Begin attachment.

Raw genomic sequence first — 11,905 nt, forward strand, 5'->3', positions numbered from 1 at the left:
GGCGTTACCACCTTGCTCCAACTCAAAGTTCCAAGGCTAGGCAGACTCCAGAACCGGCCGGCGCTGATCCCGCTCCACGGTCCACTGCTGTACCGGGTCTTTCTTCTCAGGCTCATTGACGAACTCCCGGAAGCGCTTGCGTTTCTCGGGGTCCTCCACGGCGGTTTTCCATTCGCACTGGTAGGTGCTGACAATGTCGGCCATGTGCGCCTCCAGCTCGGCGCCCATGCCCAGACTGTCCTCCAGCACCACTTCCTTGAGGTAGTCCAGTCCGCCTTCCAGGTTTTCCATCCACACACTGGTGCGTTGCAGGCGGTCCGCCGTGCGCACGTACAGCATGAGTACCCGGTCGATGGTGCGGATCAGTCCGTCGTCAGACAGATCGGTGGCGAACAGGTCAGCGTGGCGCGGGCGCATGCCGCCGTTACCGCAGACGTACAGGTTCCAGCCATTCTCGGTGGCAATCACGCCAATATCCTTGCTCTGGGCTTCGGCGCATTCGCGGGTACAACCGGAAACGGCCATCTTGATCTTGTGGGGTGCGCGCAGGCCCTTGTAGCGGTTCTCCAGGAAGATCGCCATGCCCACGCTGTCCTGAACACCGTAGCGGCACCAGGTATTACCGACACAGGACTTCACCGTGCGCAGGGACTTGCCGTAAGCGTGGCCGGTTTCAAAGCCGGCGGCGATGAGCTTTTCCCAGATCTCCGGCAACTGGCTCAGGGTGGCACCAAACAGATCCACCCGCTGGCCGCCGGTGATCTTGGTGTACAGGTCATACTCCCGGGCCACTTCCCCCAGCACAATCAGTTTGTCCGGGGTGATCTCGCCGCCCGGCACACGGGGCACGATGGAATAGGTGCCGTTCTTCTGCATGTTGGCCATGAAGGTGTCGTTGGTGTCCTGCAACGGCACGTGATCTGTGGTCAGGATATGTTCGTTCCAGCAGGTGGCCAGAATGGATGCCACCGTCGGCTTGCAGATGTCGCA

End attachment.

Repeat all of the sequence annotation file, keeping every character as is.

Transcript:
Raw genomic sequence first — 11,905 nt, forward strand, 5'->3', positions numbered from 1 at the left:
GGCGTTACCACCTTGCTCCAACTCAAAGTTCCAAGGCTAGGCAGACTCCAGAACCGGCCGGCGCTGATCCCGCTCCACGGTCCACTGCTGTACCGGGTCTTTCTTCTCAGGCTCATTGACGAACTCCCGGAAGCGCTTGCGTTTCTCGGGGTCCTCCACGGCGGTTTTCCATTCGCACTGGTAGGTGCTGACAATGTCGGCCATGTGCGCCTCCAGCTCGGCGCCCATGCCCAGACTGTCCTCCAGCACCACTTCCTTGAGGTAGTCCAGTCCGCCTTCCAGGTTTTCCATCCACACACTGGTGCGTTGCAGGCGGTCCGCCGTGCGCACGTACAGCATGAGTACCCGGTCGATGGTGCGGATCAGTCCGTCGTCAGACAGATCGGTGGCGAACAGGTCAGCGTGGCGCGGGCGCATGCCGCCGTTACCGCAGACGTACAGGTTCCAGCCATTCTCGGTGGCAATCACGCCAATATCCTTGCTCTGGGCTTCGGCGCATTCGCGGGTACAACCGGAAACGGCCATCTTGATCTTGTGGGGTGCGCGCAGGCCCTTGTAGCGGTTCTCCAGGAAGATCGCCATGCCCACGCTGTCCTGAACACCGTAGCGGCACCAGGTATTACCGACACAGGACTTCACCGTGCGCAGGGACTTGCCGTAAGCGTGGCCGGTTTCAAAGCCGGCGGCGATGAGCTTTTCCCAGATCTCCGGCAACTGGCTCAGGGTGGCACCAAACAGATCCACCCGCTGGCCGCCGGTGATCTTGGTGTACAGGTCATACTCCCGGGCCACTTCCCCCAGCACAATCAGTTTGTCCGGGGTGATCTCGCCGCCCGGCACACGGGGCACGATGGAATAGGTGCCGTTCTTCTGCATGTTGGCCATGAAGGTGTCGTTGGTGTCCTGCAACGGCACGTGATCTGTGGTCAGGATATGTTCGTTCCAGCAGGTGGCCAGAATGGATGCCACCGTCGGCTTGCAGATGTCGCA